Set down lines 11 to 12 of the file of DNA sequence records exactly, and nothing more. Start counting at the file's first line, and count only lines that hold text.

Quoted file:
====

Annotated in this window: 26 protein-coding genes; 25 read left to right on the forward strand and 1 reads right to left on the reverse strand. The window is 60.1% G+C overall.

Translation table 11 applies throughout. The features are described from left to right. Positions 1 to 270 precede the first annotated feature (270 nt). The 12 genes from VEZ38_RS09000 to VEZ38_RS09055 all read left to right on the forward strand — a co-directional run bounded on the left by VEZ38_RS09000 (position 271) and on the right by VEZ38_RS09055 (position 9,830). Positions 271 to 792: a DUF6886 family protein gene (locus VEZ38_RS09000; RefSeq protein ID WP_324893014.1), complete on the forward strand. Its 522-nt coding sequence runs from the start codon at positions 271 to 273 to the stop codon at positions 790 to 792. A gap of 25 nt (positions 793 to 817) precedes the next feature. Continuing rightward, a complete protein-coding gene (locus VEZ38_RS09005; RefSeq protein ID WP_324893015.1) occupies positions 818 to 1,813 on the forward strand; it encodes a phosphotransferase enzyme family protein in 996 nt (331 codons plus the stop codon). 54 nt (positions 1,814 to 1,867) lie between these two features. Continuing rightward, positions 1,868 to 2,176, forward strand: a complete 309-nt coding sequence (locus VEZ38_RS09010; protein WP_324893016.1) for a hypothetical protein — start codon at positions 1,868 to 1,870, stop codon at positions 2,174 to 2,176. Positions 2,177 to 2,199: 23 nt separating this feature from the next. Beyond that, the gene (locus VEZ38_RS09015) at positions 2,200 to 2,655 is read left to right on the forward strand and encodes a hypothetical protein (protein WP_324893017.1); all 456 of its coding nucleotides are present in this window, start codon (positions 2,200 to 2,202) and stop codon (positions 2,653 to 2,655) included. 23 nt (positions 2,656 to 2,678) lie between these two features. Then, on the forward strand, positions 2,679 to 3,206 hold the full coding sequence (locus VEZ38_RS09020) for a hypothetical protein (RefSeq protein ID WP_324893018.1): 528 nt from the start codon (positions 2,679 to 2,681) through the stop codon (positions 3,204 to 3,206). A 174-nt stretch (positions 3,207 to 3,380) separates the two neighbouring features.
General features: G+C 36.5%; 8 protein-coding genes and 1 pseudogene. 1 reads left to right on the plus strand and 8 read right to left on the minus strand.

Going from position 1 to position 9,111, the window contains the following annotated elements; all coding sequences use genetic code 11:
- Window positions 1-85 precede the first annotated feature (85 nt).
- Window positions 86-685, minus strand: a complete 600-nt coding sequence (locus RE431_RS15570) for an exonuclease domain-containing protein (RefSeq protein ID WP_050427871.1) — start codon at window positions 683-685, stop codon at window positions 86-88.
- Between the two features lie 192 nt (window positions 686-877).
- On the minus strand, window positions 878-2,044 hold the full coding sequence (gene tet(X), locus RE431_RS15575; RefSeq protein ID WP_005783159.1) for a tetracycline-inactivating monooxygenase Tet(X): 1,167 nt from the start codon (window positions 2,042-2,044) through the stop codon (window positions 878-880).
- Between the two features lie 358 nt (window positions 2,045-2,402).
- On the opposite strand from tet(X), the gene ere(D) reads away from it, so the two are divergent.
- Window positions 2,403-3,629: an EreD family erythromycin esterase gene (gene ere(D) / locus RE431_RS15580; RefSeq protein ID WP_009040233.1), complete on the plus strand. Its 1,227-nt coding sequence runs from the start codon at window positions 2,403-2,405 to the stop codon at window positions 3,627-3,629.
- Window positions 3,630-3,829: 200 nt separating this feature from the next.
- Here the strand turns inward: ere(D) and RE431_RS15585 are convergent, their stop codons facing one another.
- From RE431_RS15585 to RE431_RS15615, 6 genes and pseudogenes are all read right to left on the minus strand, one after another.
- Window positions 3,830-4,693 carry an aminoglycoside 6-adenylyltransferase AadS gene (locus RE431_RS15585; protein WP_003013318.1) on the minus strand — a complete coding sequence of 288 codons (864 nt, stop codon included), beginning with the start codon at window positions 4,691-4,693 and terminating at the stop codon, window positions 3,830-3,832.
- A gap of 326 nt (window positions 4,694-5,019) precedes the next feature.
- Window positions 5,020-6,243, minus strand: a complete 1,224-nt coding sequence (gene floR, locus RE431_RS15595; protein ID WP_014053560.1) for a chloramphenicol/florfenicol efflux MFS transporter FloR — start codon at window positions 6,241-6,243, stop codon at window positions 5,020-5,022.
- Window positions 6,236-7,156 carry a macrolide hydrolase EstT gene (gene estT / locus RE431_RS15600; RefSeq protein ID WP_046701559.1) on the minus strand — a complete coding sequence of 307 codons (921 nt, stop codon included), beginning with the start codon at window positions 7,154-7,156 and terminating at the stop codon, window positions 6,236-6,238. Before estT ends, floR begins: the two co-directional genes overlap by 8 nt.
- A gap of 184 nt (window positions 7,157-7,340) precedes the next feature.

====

- Window positions 2,403-3,629: an EreD family erythromycin esterase gene (gene ere(D) / locus RE431_RS15580; RefSeq protein ID WP_009040233.1), complete on the plus strand. Its 1,227-nt coding sequence runs from the start codon at window positions 2,403-2,405 to the stop codon at window positions 3,627-3,629.
- Window positions 3,630-3,829: 200 nt separating this feature from the next.